With matters so far gone the Polish government probably did what it had to do: turn to the Army. Foreign observers watch with fascination. The Army in Poland is the safer instrument. The police are generally regarded by the people as agents of the communist party. But the Army has managed to keep something of its distance from the party. It still has the reputation of being a Polish rather than a communist Army. The people trust it to be fair to them.

And it was sent in primarily not to police the streets, but to see to it that whatever food is available in any area be distributed fairly and efficiently. The first acts of the Army teams sent out into the provinces were to check on the efficiency and honesty of food distribution. They started out to serve the people rather than the party.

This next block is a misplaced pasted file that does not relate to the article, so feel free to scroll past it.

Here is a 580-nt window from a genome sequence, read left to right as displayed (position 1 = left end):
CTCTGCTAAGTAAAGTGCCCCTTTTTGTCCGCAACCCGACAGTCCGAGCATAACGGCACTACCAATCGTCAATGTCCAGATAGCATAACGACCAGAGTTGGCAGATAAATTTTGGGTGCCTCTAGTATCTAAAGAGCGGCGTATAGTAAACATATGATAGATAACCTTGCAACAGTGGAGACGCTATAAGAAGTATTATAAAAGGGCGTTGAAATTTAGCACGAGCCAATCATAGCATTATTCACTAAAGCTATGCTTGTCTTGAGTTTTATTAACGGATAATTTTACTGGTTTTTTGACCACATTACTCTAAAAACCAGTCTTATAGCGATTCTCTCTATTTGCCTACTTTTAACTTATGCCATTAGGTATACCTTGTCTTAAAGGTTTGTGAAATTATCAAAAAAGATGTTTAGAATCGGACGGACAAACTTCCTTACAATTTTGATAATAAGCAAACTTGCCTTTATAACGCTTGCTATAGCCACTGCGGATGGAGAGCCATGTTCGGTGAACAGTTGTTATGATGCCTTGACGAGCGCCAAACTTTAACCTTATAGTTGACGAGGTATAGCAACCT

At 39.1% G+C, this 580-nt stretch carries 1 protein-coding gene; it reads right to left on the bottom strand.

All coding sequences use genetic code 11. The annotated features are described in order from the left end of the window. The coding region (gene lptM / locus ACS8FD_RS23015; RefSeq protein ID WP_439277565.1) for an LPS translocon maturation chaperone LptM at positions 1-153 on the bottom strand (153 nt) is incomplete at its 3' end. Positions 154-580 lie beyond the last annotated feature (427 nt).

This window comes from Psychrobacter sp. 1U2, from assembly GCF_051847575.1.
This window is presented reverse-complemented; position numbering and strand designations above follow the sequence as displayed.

The use of the Army may work. As far back as May private opinion polls in Poland seemed to indicate that a majority of the population was ready to accept more austerity and higher prices for food rather than follow the more extreme union leaders into more protests in the streets. A splinter left wing had developed in the union movement. The public had not followed it. The Army could hope to impose restraint without finding the mass of the population against it.

Meanwhile President Reagan had come home from meeting some of the less affluent of the world at Cancun. Members of his staff claimed that he had listened and learned: about poverty in Africa and Asia, about India's distrust of Pakistan, about China's distrust of Taiwan.

It was the President's first meeting with high officials of the Chinese government. He talked with the Chinese delegation led by Foreign Minister Zhao Ziyang. He is said to have discussed his own plans for sending new weapons to Taiwan. He heard the Chinese objections - at first hand. They are strong.

The education of Ronald Reagan continues.